Enhanching English vocabulary in early childhood is the main problem often faced by teachers. Thus, the purpose of this study was to determine the enhancement of children’s English vocabulary acquisition by using digital storytelling. This type of research was an action research. It consisted of a series of four activities done in repeated cycles: planning, implementation, observation, and reflection. The subject of the study consisted of 30 students of B group (5-6 years old) attending Happy Kids Kindergarten Palembang, Indonesia. This research was conducted in three cycles. The methods used for data collection were observation and documentation. Descriptive qualitative and quantitative methods were also used to analyse the data. The research showed that the digital storytelling learning activities could enhance the children’s English vocabulary acquisition. It is based on the data in which the enhancement in pre-cycle was 37% and 51% in Cycle I. In Cycle II it was 71% and in Cycle III it was 89.3%. The results showed an enhancement of about 14% from the pre-cycle to Cycle I, 20% from Cycle I to Cycle II, and enhancement of about 18.3% from Cycle II to Cycle III. The conclusion of this study suggests that digital storytelling learning method could enhance the English vocabulary acquisition of B group children at the Happy Kids Kindergarten Palembang. Therefore, digital storytelling can be considered as an alternative to improve English language learning in the classroom.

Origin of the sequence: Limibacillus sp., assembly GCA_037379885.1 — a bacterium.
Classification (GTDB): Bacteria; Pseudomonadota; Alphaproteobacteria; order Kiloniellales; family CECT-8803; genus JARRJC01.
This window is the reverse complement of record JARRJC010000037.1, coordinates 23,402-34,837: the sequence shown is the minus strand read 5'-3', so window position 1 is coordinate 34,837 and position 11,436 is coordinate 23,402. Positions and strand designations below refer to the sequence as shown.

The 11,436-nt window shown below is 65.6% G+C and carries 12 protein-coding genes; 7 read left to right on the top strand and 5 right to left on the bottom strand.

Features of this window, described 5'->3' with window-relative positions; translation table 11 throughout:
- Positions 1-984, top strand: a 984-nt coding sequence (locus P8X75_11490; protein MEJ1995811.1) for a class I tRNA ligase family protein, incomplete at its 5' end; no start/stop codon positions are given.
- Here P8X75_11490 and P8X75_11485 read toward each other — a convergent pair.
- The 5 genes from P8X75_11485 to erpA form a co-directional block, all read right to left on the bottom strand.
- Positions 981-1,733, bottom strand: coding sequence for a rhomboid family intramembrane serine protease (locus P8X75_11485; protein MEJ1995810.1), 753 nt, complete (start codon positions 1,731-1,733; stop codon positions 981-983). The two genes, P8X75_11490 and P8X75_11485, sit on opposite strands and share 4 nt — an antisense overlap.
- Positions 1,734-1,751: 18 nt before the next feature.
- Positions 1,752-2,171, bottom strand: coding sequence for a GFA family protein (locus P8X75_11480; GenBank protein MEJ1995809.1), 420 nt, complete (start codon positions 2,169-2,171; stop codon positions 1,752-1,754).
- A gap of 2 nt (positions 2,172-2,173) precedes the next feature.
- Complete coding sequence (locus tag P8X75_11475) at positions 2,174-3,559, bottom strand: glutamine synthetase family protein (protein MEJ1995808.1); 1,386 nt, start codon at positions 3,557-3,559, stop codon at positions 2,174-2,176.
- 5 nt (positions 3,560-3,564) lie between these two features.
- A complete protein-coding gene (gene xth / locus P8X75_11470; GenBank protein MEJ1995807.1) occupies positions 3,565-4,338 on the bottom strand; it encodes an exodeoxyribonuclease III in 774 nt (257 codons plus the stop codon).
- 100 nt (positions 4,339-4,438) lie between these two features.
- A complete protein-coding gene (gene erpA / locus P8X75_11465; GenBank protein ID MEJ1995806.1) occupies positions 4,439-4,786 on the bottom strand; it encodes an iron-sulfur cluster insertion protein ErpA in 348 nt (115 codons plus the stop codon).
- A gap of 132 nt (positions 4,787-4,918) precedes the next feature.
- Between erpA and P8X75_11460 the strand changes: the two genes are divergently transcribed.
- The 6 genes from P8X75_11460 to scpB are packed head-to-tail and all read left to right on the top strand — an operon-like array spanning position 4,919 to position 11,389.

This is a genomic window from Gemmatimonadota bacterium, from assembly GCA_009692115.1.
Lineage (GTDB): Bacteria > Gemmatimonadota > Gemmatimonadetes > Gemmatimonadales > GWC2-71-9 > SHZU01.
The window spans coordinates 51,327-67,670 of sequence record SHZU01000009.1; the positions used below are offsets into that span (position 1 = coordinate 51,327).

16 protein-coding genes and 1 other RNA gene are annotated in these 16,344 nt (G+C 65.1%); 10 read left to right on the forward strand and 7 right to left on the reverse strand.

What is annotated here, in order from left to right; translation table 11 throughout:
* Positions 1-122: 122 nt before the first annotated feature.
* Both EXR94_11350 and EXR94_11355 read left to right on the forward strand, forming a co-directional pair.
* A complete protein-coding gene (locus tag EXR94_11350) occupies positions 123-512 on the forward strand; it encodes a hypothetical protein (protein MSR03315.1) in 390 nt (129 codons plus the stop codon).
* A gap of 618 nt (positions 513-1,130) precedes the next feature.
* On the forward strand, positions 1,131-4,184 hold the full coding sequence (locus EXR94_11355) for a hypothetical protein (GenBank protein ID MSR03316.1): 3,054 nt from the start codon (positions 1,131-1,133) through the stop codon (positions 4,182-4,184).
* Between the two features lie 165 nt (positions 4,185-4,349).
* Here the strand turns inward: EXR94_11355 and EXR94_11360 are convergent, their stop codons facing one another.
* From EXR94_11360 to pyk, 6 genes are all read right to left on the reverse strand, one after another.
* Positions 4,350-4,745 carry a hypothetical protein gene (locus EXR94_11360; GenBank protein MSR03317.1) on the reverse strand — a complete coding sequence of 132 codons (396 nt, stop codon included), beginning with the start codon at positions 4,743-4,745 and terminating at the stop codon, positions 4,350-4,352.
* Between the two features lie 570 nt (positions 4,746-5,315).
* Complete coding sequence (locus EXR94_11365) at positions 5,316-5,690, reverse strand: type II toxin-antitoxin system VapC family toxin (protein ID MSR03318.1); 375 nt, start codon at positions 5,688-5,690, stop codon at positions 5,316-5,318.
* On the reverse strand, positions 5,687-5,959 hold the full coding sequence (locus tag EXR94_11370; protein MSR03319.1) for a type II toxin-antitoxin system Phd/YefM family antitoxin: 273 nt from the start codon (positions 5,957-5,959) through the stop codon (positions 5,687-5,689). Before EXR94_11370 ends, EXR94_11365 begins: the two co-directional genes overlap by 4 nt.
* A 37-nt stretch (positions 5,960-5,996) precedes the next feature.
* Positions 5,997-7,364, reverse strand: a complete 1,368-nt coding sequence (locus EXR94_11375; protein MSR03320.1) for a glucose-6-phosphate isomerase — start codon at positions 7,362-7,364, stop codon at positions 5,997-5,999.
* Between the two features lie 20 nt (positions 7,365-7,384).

Paper Detail
221
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271
10008027
Student and Group Activity Level Assessment in the ELARS Recommender System
Abstract:

This paper presents an original approach to student and group activity level assessment that relies on certainty factors theory. Activity level is used to represent quantity and continuity of student’s contributions in individual and collaborative e‑learning activities (e‑tivities) and is calculated to assist teachers in assessing quantitative aspects of student's achievements. Calculated activity levels are also used to raise awareness and provide recommendations during the learning process. The proposed approach was implemented within the educational recommender system ELARS and validated using data obtained from e‑tivity realized during a blended learning course. The results showed that the proposed approach can be used to estimate activity level in the context of e-tivities realized using Web 2.0 tools as well as to facilitate the assessment of quantitative aspect of students’ participation in e‑tivities.

Paper Detail
229
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270
10007772
Massive Open Online Course about Content Language Integrated Learning: A Methodological Approach for Content Language Integrated Learning Teachers
Authors: